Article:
Seventy years after the largest amphibious landing in history, leaders of the U.S. and Europe gathered in Normandy to remember the turning point in World War II.
Medical issues prevented Harold Wiener from marking the occasion in France.
“It’s quite an emotional time, and this may be, very well, the last time I might have been able to go,” Wiener said. “It was a very big disappoint to me, not being able to be there.”
With most of the surviving servicemen in their 90s, the links to the past are fewer but not gone.
“There was no question. You could have been deaf and blind and knew that you were at an epic moment in history,” veteran Mead Kibbey said.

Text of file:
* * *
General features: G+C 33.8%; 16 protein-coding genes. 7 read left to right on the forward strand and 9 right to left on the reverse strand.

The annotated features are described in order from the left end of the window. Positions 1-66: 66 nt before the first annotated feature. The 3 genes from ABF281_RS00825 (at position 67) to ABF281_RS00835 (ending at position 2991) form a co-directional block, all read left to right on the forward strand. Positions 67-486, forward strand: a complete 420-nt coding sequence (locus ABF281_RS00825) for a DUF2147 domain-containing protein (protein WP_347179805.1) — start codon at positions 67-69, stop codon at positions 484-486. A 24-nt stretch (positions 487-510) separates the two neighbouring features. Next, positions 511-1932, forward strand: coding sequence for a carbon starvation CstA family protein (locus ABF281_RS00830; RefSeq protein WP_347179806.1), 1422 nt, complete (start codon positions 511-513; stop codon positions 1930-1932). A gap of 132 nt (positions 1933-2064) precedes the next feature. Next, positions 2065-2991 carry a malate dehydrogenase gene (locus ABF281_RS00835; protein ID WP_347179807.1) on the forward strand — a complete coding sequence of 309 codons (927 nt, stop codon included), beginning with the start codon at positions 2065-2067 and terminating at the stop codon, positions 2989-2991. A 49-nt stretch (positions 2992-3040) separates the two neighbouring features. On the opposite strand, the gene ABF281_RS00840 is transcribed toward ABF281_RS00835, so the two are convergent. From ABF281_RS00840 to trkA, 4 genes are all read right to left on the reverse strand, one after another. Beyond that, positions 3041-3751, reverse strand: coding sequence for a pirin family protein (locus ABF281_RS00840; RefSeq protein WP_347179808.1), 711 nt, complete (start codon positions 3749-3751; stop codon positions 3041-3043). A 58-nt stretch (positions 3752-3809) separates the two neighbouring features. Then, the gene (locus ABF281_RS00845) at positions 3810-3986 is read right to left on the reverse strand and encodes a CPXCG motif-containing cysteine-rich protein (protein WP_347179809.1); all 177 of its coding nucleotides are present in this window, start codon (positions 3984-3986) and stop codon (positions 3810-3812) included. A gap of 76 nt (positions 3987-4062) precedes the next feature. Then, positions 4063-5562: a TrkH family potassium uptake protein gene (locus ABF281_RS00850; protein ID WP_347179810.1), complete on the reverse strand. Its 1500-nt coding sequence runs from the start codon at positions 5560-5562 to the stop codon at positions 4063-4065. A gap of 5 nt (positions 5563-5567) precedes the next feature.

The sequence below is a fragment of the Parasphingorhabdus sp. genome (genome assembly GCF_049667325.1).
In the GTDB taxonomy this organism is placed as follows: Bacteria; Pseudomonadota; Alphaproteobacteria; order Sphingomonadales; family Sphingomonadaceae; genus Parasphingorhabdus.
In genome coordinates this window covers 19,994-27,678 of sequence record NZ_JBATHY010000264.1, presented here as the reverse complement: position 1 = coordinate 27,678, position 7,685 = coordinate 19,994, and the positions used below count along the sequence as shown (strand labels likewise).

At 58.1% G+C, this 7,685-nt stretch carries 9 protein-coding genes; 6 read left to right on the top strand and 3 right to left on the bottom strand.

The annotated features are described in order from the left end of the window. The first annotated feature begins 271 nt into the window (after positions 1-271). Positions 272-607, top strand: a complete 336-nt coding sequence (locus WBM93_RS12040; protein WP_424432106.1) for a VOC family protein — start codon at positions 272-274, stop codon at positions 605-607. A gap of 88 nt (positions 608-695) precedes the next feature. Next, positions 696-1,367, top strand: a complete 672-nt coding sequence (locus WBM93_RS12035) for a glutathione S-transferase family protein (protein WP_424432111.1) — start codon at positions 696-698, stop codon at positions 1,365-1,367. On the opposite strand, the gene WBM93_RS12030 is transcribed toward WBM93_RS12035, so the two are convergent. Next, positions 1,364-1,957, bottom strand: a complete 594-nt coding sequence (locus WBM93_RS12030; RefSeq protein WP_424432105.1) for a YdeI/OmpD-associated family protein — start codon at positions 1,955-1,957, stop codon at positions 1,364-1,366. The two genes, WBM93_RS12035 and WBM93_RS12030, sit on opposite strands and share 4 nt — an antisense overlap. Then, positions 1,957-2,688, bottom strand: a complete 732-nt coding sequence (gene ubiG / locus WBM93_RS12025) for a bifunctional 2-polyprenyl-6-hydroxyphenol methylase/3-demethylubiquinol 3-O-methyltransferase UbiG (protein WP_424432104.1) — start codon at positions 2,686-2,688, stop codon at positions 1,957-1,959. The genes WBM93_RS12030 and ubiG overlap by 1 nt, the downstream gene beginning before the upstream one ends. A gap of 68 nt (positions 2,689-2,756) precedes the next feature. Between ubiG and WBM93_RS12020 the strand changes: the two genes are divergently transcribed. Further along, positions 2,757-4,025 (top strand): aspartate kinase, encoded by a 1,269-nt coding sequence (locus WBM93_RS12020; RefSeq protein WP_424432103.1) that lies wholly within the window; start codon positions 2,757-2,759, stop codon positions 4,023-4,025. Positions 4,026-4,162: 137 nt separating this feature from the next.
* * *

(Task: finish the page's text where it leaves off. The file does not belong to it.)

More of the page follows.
Both Wiener and Kibbey were among the 150,000 allied troops on 6,000 ships that took on Hitler’s Atlantic wall. Kibbey had come the night before and swept the beach for mines in the dark.
“When they woke up, there was just more ships than you’ve ever seen,” Kibbey said. “They just stretched to the horizon.”
The Americans went to Utah and Omaha beaches, while the British and Canadians tool Gold, Juno and Sword.
Tens of thousands more soldiers were delivered inland by gliders and planes.
The Americans suffered 3,000 casualties on Omaha the first day, but the Normandy battle lasted three months.
But the men who fought say failure was not an option.
Lance Klug contributed to this report.